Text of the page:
By Leroy Douresseaux
November 5, 2009 - 14:56
|Ikigami Volume 3 cover image is courtesy of barnesandnoble.com.|
Rated “M” for “Mature”
In the near-future, the government of Japan has finally made a move to do something about its apathetic, lazy, and unmotivated citizenry. Each day, a civil servant from the Ministry of Health and Welfare delivers an ikigami – a death paper – to one randomly selected citizen between the ages of 18 and 24. An ikigami is a notification informing a citizen that he or she will be killed within 24 hours. The weapon of choice is an explosive nano-capsule that was randomly injected into select children during childhood immunization. This is the centerpiece of the National Welfare Act – to remind people how precious life is.
In Ikigami, Vol. 3, Fujimoto, an ikigami messenger, delivers two more death notices to the “chosen.” In Episode 5 (“Life out of Control”), Naoki Takimoto gets a death paper, but Naoki isn’t your typical unmotivated youth. His mother is Kazuko Takimoto, a candidate in an upcoming important election, and she has been a terrible mother… and wife. Now, a son who could never get his mother to pay attention to him decides to use his last hours making sure she pays attention this time.
In Episode 6 (“The Loveliest Lie”), a brother forces the system that will kill him into submission so that he may give his younger sister a future. Eleven years ago, Satoshi Iizuka and his sister, Sakura, lost their parents in a car accident; Sakura lost her sight in that same accident. Just as his sister is about to have surgery to restore her vision, Satoshi receives an ikigami. Satoshi is determined to make sure his sister has her surgery, even if it means forcing Fujimoto and his bosses to help him.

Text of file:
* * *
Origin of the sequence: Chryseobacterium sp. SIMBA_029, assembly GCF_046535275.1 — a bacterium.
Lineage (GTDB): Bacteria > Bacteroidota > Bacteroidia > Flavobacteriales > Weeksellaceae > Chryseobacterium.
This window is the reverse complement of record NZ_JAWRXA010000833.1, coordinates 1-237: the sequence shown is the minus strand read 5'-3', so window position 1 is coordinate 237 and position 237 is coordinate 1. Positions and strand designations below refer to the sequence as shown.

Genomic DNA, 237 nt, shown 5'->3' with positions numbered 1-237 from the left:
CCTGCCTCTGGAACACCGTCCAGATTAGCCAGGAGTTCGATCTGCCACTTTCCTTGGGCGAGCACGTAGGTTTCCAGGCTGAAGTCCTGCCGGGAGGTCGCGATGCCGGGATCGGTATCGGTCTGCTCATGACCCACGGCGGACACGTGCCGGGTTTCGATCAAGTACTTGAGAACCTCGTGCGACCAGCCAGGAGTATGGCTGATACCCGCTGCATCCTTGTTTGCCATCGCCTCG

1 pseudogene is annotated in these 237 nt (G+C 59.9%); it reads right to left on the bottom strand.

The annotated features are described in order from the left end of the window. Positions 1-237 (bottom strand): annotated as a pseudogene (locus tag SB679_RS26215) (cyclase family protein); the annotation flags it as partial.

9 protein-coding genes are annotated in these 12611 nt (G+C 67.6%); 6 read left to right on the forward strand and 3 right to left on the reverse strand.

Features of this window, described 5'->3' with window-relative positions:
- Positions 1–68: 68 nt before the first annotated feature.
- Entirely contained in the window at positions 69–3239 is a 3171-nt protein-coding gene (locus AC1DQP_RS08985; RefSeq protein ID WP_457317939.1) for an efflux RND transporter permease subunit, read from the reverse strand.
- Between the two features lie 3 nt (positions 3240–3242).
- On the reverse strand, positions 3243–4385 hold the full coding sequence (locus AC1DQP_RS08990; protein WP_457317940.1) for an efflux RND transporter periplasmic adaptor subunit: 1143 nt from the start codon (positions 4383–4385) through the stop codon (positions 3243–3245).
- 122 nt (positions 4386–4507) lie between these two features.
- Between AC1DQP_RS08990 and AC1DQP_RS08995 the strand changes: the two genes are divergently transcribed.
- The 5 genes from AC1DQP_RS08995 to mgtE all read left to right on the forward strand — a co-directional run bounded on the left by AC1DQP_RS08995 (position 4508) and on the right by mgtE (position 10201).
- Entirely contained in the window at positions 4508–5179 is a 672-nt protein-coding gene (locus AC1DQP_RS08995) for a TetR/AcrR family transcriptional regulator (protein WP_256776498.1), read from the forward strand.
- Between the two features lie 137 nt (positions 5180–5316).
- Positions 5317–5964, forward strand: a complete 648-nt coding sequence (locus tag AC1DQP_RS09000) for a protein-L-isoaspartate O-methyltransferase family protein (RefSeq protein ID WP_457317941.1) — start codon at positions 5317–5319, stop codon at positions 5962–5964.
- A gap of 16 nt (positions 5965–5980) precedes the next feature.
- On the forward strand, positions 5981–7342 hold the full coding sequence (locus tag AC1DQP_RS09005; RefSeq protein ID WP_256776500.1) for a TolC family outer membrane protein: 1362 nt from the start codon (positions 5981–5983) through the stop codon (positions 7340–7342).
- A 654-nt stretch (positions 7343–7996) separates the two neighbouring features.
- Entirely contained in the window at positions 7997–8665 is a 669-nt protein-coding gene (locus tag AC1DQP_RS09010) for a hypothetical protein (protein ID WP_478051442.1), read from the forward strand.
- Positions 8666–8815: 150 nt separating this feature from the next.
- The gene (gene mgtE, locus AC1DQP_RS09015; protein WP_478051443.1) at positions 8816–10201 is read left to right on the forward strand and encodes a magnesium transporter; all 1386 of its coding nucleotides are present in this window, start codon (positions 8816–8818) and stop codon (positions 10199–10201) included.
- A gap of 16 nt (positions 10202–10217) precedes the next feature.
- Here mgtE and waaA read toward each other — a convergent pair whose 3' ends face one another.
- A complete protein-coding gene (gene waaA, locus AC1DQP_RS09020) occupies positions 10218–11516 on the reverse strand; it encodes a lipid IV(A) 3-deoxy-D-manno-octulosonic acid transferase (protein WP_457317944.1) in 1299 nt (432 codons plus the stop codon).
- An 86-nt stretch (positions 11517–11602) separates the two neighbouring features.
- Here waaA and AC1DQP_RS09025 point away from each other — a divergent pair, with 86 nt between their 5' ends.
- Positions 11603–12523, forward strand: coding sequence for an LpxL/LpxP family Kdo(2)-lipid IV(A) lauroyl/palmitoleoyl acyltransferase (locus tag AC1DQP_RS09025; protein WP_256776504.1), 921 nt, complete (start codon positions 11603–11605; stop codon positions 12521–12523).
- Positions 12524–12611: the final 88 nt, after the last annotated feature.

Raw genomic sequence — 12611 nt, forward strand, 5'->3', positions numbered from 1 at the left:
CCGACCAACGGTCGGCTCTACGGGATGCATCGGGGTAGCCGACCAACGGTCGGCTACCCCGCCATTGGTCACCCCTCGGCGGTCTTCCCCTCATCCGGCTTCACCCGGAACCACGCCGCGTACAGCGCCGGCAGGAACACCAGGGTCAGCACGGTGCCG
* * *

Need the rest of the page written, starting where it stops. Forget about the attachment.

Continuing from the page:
Meanwhile, Fujimoto begins to investigate the history of the National Welfare Act and comes to a startling conclusion about the death messages.
THE LOWDOWN: Few comic books deal with science fiction in the intimately human way that Ikigami does. In fact, it is rare that works of speculative fiction are so relevant to our modern times, especially in such a stripped down fashion. Ikigami is low key and speaks about malevolent utopian governments and repressive societies, and makes it points with compelling drama that doesn’t require giant robots, nasty supernatural artificial intelligences, and bullet time kung fu.
Creator Motoro Mase depicts deeply personal family dramas that are often private and hidden behind closed doors. Suddenly, society and the government intrude and what was a depiction of family matters takes on larger or more universal meaning. It makes for an engaging read that troubles the soul every page of the way.
POSSIBLE AUDIENCE: Readers who cherish social science fiction and psychological thrillers will like Ikigami.